Delete the network

If required, you can bring your hyperledger fabric network down using the script deleteNetwork.sh. This script will delete all your pods, jobs, deployments etc. from your Kubernetes cluster.

$ chmod +x deleteNetwork.sh
$ ./deleteNetwork.sh

5. Test the deployed network

After successful execution of the script setup_blockchainNetwork.sh, check the status of pods.

$ kubectl get pods
NAME                                    READY     STATUS    RESTARTS   AGE
blockchain-ca-7848c48d64-2cxr5          1/1       Running   0          4m
blockchain-orderer-596ccc458f-thdgn     1/1       Running   0          4m
blockchain-org1peer1-747d6bdff4-4kzts   1/1       Running   0          4m
blockchain-org2peer1-7794d9b8c5-sn2qf   1/1       Running   0          4m
blockchain-org3peer1-59b6d99c45-dhtbp   1/1       Running   0          4m
blockchain-org4peer1-6b6c99c45-wz9wm    1/1       Running   0          4m

As mentioned above, the script joins all peers on one channel channel1, install chaincode on all peers and instantiate chaincode on channel. It means we can execute an invoke/query command on any peer and the response should be same on all peers. Please note that in this pattern tls certs are disabled to avoid complexity. In this pattern, the CLI commands are used to test the network. For running a query against any peer, need to get into a bash shell of a peer, run the query and exit from the peer container.

Use the following command to get into a bash shell of a peer:

$ kubectl exec -it <blockchain-org1peer1 pod name> bash

And the command to be used to exit from the peer container is:

# exit

Query

Chaincode was instantiated with the values as { a: 100, b: 200 }. Let’s query to org1peer1 for the value of a to make sure the chaincode was properly instantiated.

Invoke

Now let’s submit a request to org2peer1 to move 20 from a to b. A new transaction will be generated and upon successful completion of transaction, state will get updated.

Query

Let’s confirm that our previous invocation executed properly. We initialized the key a with a value of 100 and just removed 20 with our previous invocation. Therefore, a query against a should show 80 and a query against b should show 220. Now issue the query request to org3peer1 and org4peer1 as shown.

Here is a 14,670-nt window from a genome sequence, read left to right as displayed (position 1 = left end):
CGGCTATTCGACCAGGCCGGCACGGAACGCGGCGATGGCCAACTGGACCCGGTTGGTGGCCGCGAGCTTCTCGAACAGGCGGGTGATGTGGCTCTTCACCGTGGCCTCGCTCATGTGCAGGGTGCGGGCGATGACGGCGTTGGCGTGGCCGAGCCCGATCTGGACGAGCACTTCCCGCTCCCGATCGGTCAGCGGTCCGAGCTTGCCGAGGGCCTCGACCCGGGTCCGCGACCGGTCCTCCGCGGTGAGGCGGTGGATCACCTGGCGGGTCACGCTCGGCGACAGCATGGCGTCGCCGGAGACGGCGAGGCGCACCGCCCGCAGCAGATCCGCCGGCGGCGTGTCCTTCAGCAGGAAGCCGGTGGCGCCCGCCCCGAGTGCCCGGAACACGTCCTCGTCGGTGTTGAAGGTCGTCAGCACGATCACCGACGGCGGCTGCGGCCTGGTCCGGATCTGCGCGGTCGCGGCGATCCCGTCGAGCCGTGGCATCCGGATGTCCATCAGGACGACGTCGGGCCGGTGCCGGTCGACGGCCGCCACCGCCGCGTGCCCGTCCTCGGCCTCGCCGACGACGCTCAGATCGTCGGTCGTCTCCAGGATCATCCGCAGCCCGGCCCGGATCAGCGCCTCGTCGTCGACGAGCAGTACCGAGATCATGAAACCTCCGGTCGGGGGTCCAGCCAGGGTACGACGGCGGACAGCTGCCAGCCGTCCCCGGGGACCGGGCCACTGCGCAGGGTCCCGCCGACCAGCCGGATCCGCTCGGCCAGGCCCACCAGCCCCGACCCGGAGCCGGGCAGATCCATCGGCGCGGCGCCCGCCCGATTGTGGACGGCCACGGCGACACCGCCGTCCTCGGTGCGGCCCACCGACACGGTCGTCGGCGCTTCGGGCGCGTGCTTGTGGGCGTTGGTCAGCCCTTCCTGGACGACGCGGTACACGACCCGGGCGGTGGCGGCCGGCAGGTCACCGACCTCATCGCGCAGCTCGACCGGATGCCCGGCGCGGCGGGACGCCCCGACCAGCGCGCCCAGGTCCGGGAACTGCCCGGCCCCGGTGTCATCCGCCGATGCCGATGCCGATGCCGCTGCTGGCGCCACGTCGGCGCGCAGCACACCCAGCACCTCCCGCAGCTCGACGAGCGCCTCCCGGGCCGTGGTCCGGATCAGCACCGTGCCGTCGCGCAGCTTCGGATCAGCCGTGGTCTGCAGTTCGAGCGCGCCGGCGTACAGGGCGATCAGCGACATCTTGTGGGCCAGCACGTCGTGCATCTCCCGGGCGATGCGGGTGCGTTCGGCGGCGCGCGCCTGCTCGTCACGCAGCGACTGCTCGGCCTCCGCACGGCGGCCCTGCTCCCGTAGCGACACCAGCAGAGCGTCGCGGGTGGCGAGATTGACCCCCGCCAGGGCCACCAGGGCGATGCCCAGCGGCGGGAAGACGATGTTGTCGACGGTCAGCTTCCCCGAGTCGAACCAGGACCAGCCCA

6. View the Kubernetes Dashboard

Obtain the token using the following command to authenticate for Kubernetes dashboard.

$ kubectl config view -o jsonpath='{.users[0].user.auth-provider.config.id-token}'

Copy the token. Launch your Kubernetes dashboard with the default port 8001.

$ kubectl proxy

Open the URL http://localhost:8001/ui in a web browser to see the Kubernetes dashboard. It will prompt for the authentication.

Provide the token and SIGN-IN. In the Workloads tab, you can see the resources that was created through scripts.

The hyperledger fabric network is ready to use. You can start developing your blockchain applications using node sdk or hyperledger composer for this deployed network.

7. Connect the network using client SDK

To develop your blockchain application on this deployed network, you need to connect to this network using client SDK. To connect to the network:

  • Get the public IP of your kubernetes cluster from IBM Cloud Dashboard.
  • Connect using this public IP and the ports exposed using services. For example: The node port for CA is 30054 hence CA Client url will be http://< public IP of your cluster >:30054/

In this way, the CA client can be created as:

fabric_ca_client = new Fabric_CA_Client('http://< public IP of your cluster >:30054/', tlsOptions , 'CA1', crypto_suite);

Similarily the following code can be used to setup the fabric network.

// setup the fabric network
var fabric_client = new Fabric_Client();

var channel = fabric_client.newChannel('channel1');
var peer = fabric_client.newPeer('grpc://< public IP of your cluster >:30110');
channel.addPeer(peer);
var order = fabric_client.newOrderer('grpc://< public IP of your cluster >:31010')
channel.addOrderer(order);

Troubleshooting

See DEBUGGING.md.

Reference Links

License

Apache 2.0